Tag: travel

  • Tendrils, connections, & kindness in publishing

    Tendrils, connections, & kindness in publishing

    We arrived in Virginia yesterday to a home landscape that’s lusher and more humid. This morning I went to the weekly farmer’s market and the produce has changed: zucchini, beets, and cherry tomatoes are edging out the strawberries, delicate greens, and scapes. My son and I took a walk after and found vines extending tendrils […]

  • Listening to Iceland

    Iceland’s landscape is gorgeous, but its soundscape is striking, too. I expected to hear crashing breakers and waterfalls, but I forgot there would be a million unfamiliar bird calls. I spotted oystercatchers, terns, gulls, fulmers, eider ducks, redwings, and sandpipers, but more often I heard screeches, warbles, clicks, and chattering from birds I couldn’t see, […]

  • Celebration & consolation

    This morning I thought with a start: does “console” mean with-alone? It doesn’t, it turns out. According to the OED, it comes from the Latin con- (with) + sōlārī (to solace, soothe). We used to say “consolate” until Dryden, Pope, and others shortened it. But I like my pretend etymology, too. There’s inwardness to mourning, but it’s also […]

  • Learning, unlearning, and #AWP21

    You know the way somebody makes a remark and it clangs in you, your body vibrating with recognition? A friend recently told me that she’s learned a lot over the past year about what she needs to be happy. Yes. I’ve had other lesson years: for instance, I learned during my long-ago stint as department […]

  • Fuzzy at the edges

    Meet our new kitten, Ursula! We brought her home from the SPCA yesterday and she’s charming everyone in the house (except our other cats, who are scared to death of her tiny rambunctious self). I thought of titling this post Cranky Poet Goes Soft, because that’s basically the mood around here, although I can’t entirely […]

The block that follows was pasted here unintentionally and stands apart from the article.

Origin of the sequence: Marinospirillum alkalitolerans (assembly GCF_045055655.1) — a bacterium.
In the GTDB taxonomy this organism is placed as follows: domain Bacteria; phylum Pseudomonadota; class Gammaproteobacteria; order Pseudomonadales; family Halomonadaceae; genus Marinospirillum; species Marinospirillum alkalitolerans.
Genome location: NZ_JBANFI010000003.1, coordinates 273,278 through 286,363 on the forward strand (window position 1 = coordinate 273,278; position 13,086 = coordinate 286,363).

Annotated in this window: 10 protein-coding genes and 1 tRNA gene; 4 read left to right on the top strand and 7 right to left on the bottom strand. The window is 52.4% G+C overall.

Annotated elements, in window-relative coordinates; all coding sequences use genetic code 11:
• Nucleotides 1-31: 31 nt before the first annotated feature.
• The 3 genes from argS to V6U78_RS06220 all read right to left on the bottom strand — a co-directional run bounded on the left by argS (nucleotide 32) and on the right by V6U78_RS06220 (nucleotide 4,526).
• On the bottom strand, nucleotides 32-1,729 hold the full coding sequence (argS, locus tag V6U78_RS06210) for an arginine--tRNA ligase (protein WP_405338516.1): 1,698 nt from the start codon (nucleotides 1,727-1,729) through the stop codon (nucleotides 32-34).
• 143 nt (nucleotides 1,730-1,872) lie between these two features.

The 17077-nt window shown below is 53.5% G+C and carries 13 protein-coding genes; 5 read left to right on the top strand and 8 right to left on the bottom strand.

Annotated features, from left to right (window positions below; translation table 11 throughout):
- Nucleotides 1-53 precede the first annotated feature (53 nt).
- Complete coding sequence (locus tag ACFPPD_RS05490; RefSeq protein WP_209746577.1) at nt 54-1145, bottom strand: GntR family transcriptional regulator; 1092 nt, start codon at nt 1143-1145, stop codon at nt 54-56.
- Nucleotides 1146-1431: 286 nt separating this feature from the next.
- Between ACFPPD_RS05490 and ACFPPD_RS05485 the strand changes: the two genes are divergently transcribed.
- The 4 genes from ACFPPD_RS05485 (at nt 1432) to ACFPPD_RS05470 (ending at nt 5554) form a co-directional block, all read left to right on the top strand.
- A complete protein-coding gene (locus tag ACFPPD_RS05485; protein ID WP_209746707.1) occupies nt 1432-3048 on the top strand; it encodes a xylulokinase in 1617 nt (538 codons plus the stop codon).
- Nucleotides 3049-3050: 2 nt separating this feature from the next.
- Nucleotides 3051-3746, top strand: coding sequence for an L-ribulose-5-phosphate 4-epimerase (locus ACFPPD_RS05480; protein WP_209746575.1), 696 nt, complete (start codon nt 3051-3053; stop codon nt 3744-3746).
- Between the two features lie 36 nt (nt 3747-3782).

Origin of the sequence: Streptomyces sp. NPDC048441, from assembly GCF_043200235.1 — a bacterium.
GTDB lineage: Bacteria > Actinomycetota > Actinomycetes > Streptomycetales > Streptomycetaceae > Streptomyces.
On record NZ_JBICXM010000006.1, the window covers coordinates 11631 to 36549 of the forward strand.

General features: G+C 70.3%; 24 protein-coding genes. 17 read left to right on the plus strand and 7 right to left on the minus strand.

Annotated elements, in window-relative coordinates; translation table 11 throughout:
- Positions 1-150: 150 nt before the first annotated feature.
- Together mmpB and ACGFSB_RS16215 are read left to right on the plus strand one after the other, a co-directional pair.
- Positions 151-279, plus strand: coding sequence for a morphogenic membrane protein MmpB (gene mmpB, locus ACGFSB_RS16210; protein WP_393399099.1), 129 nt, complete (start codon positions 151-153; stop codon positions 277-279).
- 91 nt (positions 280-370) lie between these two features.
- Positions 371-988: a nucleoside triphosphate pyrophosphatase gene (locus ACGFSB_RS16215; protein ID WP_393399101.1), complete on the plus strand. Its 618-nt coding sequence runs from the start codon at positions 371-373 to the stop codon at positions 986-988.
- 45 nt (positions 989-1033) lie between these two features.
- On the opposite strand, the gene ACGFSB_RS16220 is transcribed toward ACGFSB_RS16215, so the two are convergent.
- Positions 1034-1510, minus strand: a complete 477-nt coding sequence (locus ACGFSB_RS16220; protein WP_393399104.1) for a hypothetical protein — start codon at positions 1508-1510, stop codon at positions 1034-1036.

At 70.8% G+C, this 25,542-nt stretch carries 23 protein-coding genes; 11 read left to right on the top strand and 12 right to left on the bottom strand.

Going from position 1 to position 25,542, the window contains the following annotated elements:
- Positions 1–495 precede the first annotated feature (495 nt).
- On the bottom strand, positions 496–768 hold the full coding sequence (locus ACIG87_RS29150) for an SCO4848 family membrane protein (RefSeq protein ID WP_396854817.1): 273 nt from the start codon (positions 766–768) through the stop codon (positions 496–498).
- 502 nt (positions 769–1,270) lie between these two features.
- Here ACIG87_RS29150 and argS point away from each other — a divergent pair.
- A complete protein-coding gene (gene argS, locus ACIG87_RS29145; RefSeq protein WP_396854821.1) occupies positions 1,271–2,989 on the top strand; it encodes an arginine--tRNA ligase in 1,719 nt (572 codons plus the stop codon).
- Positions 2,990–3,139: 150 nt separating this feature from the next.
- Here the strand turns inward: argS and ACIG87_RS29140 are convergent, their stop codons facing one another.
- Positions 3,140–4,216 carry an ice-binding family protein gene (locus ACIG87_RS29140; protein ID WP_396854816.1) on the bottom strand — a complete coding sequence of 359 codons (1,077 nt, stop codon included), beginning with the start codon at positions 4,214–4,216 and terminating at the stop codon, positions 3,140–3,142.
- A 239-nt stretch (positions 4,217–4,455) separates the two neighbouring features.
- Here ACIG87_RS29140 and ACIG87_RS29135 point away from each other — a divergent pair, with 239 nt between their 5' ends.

• There isn’t a train I wouldn’t take

    We just returned from the last of a summer of endless road-trips. This one was definitely the saddest: my husband and his sister buried their mother’s ashes this weekend in her family plot in Pittsburgh. That’s Judy, above. Her obituary gives you the basics of her impressive career: after she and my father-in-law divorced in the […]

  • Tough Guide to the Field Guide to the End of the World

    Just a postcard here from the end of a very tough term–a cheery note from amid the ruins to show off some good work my students just completed. The last book my composition class read was Jeannine Hall Gailey’s excellent new collection, Field Guide to the End of the World. For a final writing assignment after a […]

  • Let us hold hands and look

    In a Bath Teashop, by John Betjeman “Let us not speak, for the love we bear one another — Let us hold hands and look.” She such a very ordinary little woman; He such a thumping crook; But both, for a moment, little lower than the angels In the teashop’s ingle-nook. I have it on […]

  • Lines Composed in Bath a Few Days After Visiting Tintern Abbey

    Lines Composed in Bath a Few Days After Visiting Tintern Abbey and Also Nottingham, Coleford, Netheravon, and Miscellaneous Places Viewed Accidentally Because We Forgot to Reserve a Car with Sat-Nav and Had No Map. June 22, 2015. Twenty-six years have passed!–two advanced degrees, two mortgages, two beauteous teens raised to height if not to wisdom […]

  • Travel dictionaries

         That’s how it goes some days,      don’t you reckon.      You wander the streets of a city      that’s no longer your own.      You look at a map      and all the words are in German.      You ask a stranger      where the hills have gone      and he bursts out […]